But, as Carmen Berzatto discovers, satisfying that need is not the same as finding happiness. This season delves deeper into the anxious perfectionist’s wounded psyche as he struggles with his own fear of joy. Carmen tells himself he doesn’t have to be happy, just satisfied with his job. This claim is challenged when he reunites with Claire (Molly Gordon), his childhood sweetheart. For the first time, Carmen has something comforting in his life besides his culinary career, but all signs point to one becoming an obstacle to the other. Instead of just repeating tired tropes about anxious independent artists, The bear deconstructs the idea that a person must choose between greatness and happiness, by asking why we believe that in the first place. What experiences have taught Carmen to be so suspicious of love or comfort? Can these fears be overcome? If so, will his peace of mind come at the expense of his company or his partner, Syd? Star Jeremy Allen White tops his own stellar performance from last season, while his romance with Molly Gordon’s Claire reveals a new fragility in his already very fragile nature.
Although Carmen’s target crisis is the backbone of the season, The bear is a true ensemble show, where each regular cast member is given ample time to develop their character and show off their skills. (This is to say nothing of the parade of top-shelf guest stars whose appearances are better of a surprise.) Carmen’s new social life leaves Syd to run more of the company and take on the terrifying restaurant world alone. Companion pastry chef Marcus (Lionel Boyce) and former line chef Tina (Liza Colón-Zayas) study hard to meet the restaurant’s new Michelin star standard. Carmen’s sister Natalie (Abby Elliott) takes a more active role in the business and finds herself in the process. Perhaps most compelling of all is the story of Richie Jeromovich, Carmine’s best friend and quasi-cousin. Richie hides behind a facade of working-class machismo, but as the rest of his deli comrades move up the ranks, he finds he has no plan or purpose. Richie’s reinvention is the most far-fetched development of the season, but also the most uplifting. His spotlight episode, “Forks,” had this critic pumping his fist and wiping the tears from his eyes.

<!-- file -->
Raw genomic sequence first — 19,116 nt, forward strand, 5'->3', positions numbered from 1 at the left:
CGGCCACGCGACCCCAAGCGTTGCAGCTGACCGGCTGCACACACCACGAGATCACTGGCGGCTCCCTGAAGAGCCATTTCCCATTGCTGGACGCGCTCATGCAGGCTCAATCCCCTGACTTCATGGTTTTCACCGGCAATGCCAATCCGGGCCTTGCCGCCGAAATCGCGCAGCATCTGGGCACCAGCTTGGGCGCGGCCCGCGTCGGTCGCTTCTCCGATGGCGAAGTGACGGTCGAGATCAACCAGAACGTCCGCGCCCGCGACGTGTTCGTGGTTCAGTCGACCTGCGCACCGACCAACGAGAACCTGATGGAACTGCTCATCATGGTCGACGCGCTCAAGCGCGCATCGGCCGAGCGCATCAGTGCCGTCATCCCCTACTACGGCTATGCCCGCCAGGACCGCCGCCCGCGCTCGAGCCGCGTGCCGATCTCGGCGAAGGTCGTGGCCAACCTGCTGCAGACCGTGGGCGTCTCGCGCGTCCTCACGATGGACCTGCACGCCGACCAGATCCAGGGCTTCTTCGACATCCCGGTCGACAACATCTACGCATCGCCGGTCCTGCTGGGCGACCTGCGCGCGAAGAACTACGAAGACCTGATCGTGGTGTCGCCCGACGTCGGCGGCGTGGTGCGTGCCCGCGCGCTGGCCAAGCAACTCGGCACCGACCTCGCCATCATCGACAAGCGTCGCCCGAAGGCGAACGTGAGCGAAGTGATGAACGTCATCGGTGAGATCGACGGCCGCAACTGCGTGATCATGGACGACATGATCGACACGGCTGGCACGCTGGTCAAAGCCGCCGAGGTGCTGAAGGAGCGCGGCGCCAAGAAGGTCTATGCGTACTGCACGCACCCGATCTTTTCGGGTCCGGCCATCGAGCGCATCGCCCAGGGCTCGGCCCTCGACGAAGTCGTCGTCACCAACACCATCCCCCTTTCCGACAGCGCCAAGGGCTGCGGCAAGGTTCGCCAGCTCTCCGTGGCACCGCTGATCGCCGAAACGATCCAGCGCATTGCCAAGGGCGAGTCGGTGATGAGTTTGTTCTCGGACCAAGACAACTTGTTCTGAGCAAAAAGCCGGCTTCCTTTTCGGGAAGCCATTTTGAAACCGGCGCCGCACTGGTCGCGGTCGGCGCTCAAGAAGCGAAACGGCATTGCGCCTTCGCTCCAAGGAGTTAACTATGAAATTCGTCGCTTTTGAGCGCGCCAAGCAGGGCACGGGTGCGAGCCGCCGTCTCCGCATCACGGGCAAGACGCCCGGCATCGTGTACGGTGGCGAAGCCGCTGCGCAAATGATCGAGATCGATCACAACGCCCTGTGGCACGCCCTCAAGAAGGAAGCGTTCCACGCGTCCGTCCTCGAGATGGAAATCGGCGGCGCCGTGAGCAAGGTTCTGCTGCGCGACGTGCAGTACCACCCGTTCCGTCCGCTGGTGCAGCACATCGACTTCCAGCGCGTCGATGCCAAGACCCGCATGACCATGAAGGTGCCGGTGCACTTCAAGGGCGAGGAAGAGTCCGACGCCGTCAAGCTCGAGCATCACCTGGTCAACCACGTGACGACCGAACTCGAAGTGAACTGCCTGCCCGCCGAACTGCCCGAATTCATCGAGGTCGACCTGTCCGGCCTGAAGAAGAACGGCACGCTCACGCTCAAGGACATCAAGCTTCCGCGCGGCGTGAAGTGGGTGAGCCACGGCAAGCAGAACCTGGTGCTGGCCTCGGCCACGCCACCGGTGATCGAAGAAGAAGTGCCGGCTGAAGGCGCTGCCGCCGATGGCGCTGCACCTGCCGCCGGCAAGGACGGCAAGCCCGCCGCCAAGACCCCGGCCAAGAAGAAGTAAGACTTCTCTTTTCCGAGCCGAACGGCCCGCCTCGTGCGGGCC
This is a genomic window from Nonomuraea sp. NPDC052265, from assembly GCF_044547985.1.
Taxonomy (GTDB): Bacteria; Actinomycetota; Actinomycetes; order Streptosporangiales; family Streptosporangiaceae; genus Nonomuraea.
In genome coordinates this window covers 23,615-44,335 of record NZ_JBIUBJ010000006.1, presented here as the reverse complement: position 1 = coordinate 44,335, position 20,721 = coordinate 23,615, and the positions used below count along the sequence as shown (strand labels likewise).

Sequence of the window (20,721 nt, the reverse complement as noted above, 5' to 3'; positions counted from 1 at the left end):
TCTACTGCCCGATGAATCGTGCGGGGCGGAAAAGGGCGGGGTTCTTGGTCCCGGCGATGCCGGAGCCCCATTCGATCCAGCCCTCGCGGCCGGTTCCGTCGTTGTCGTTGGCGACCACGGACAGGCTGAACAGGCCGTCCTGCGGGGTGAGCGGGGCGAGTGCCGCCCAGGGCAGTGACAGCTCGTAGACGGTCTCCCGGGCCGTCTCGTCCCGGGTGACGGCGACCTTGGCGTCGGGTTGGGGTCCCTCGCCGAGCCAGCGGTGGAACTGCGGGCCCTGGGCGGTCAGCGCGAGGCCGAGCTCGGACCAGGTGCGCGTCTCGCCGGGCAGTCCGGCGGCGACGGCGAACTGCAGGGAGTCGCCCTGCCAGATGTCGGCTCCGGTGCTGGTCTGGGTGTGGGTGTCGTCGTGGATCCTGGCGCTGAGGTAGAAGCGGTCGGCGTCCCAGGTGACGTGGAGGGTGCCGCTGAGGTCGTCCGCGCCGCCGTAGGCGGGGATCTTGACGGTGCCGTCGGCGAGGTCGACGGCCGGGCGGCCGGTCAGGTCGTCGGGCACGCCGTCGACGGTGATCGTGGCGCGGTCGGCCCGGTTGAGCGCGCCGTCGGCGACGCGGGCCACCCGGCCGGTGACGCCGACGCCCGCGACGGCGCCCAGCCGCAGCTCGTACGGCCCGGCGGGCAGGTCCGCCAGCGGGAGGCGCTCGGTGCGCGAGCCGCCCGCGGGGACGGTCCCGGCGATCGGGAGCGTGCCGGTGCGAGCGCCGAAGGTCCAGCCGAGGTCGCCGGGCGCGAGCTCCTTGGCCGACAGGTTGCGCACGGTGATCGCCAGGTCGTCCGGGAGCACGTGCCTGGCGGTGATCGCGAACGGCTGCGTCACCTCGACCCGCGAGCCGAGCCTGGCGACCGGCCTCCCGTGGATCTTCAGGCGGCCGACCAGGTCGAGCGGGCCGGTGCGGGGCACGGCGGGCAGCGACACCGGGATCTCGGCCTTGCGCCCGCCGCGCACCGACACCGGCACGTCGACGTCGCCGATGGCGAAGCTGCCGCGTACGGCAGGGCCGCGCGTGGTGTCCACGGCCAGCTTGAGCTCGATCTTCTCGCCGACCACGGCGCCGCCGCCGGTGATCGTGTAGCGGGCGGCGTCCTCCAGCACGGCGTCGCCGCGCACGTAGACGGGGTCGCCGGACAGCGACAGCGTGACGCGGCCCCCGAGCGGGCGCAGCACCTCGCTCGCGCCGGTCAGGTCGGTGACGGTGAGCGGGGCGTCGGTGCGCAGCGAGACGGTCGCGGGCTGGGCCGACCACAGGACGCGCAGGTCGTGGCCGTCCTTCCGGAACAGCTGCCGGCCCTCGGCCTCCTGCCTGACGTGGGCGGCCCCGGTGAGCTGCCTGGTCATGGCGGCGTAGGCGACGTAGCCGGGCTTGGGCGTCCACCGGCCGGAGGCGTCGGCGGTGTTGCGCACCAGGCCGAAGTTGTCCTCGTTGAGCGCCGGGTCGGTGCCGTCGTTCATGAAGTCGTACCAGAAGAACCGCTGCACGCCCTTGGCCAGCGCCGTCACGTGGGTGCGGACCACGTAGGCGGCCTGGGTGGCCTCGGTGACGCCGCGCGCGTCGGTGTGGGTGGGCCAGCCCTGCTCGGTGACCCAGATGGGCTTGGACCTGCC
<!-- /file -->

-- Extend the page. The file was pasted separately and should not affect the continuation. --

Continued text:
There is a sign in several visited kitchens The bear‘s protagonists throughout the season, which reads, “Every Second Counts.” When Marcus first sees it during his apprenticeship in Copenhagen, it’s no more than the stylish version of a motivational poster, which speaks to the immense professional pressures of fine dining. But each time the sign returns, it takes on a new, deeper meaning. For Richie, it begins as a painful reminder of the years he has wasted without a dream or direction. At the end of his journey, those same three words become a sign of hope, a reminder that the seconds ahead are just as important as the seconds behind. The last replay in the final episode of the season underscores the scarcity of that time, and how every moment offered to us can be spent only once. This one device is practically a meal in itself, the perfect summary of the season, a multifaceted take on art, craft, mortality, sorrow and purpose. Fortunately, that’s just one of the dishes The bear‘s tasting menu.